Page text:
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Editorial - February 2017

Paul StanfieldPaul Stanfield
Chief Executive at FEIFA / FECIF Secretary General

Transparency not commission is the real key for 2017 and beyond

A number of industry commentators keep stating that it’s now all about the end of commission on a global basis – but is it, really? We all know of the switch to fees in the UK, and also a small number of other locations around the world, but certain other jurisdictions have also been quoted as moving in that direction, only for regulators in those countries to avoid such an approach.

Let’s take South Africa for instance. Many have reported that it’s “RDR” is due to commence this year – but, on its own, this terminology is misleading. I have even read some commentaries stating that commission will be banned, when it seems quite plain to me that the regulator there (the FSB) is moving towards capping commission levels, which is somewhat different of course.

Others have pointed to the “ban” of commission across the UAE, only for the Chief Executive of the Dubai Financial Services Authority (DFSA) to state categorically that it believes there is no need to take such a step there. It is true that the Dubai Insurance Authority recently announced such a ban, but it already looks as if the “immediate” nature of that may actually be a couple of years down the line.

So, what is my point here – why does this matter?

It’s not about commission it’s about transparency

If we are not careful, the debate about whether commission will be banned or not may cloud the most important aspects of our changing world. For advisers and intermediaries in most of the so-called developed world, the focus should be ensuring that their business models are robust and workable in an environment where remuneration is transparent (whether commissions or fees).

I have been asked to speak at a number of conferences across Europe in recent years, almost always on the lessons to be learned across the EU from the effects of RDR in the UK. Whilst obviously we can learn from that particular development, for much of the rest of Europe it is the UK’s switch to commission disclosure in the 1990s where we should perhaps look for our first lessons.

Not all markets are equal

Having now spent a number of years getting to know and understand European domestic markets far better than ever before, one thing strikes me as much if not more than any other: the financial industries and the advisory sectors in each of these countries are different and, perhaps most importantly, at very different stages in their development. Regulators appear to be increasingly aware of this fact, in Europe and beyond, and there is a growing appreciation that what has happened elsewhere, such as RDR in the UK, may not be right for their jurisdiction, particularly at this stage in its lifecycle.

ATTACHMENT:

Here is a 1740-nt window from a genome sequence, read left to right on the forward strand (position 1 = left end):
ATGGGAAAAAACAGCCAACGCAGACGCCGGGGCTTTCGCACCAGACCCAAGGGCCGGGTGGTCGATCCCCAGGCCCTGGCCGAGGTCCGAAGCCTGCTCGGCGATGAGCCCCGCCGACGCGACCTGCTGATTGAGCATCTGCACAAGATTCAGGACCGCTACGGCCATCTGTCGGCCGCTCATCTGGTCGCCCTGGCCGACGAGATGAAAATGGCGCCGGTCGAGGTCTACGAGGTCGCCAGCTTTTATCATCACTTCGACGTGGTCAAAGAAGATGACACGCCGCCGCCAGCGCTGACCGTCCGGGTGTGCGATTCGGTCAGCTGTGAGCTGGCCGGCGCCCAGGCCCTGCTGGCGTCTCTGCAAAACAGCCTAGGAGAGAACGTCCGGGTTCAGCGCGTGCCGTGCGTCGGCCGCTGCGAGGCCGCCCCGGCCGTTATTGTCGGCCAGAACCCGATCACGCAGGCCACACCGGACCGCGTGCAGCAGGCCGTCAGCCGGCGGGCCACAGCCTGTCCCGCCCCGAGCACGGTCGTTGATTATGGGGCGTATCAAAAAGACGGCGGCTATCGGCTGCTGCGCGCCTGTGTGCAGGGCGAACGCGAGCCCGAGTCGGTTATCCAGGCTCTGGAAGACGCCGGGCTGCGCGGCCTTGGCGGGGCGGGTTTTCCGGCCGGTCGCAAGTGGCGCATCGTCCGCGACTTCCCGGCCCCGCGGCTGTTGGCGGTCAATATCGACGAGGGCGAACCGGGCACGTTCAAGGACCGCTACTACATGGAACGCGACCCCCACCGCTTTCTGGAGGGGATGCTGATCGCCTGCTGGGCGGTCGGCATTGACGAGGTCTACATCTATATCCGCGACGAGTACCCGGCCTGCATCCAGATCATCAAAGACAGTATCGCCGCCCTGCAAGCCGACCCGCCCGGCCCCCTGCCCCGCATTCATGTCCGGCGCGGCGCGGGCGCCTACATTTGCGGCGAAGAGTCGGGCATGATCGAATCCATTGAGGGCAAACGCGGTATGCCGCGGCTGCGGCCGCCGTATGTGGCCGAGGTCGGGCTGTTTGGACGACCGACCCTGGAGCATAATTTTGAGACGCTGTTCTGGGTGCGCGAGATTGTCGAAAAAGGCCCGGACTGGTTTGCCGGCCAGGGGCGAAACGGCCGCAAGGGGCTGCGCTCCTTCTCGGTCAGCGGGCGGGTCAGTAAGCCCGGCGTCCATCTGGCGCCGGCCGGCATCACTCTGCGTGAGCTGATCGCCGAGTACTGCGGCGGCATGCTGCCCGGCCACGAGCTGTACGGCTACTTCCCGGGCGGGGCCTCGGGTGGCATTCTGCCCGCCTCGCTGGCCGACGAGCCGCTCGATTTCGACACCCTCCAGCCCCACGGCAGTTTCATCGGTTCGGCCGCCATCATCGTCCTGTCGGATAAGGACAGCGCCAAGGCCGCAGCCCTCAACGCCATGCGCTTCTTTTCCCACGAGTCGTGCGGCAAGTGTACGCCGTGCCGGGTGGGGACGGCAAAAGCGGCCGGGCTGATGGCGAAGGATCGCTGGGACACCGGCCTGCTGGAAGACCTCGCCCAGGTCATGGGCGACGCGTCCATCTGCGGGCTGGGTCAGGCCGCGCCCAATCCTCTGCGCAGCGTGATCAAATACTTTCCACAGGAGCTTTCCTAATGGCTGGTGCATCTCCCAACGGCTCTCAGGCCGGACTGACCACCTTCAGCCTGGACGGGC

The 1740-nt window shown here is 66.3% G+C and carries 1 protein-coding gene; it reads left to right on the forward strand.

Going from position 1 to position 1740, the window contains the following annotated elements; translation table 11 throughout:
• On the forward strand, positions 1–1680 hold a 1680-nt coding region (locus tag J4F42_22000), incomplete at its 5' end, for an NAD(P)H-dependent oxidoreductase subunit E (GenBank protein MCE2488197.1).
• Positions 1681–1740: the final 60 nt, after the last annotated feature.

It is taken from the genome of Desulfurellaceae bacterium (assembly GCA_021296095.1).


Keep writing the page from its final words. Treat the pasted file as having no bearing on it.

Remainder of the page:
Don’t believe everything that you read

Look past the headlines – these are often quotes from industry “commentators” making strong statements that are possibly driven by a simple desire to gain media coverage. Ensure that you also take on board the substance of what is really happening. And realise that the debate about commission bans, or not, is often not where we should be entirely focused at this stage.

It’s about Transparency

Transparency of remuneration is, in itself, the clichéd “game-changer” for 2017 and the foreseeable future, as far as advisers and intermediaries in most countries are concerned.

I should add that I am not advocating commissions over fees – or vice versa. I am just trying to ensure that our sector focuses on the key aspects, at the right time.

Focus on putting the client at the centre of everything you do, and deliver value for the significant benefits that you can and should provide to them. Always “Do the Right Thing”, as was highlighted at a conference I spoke at last week – and by that what was meant was to do right by the client of course, not the adviser or product provider. Then you can take transparency in your stride. And if a commission ban comes to your town, at a later stage, you will then also be best placed to cope with it - and perhaps both clients and you can benefit from that too. 

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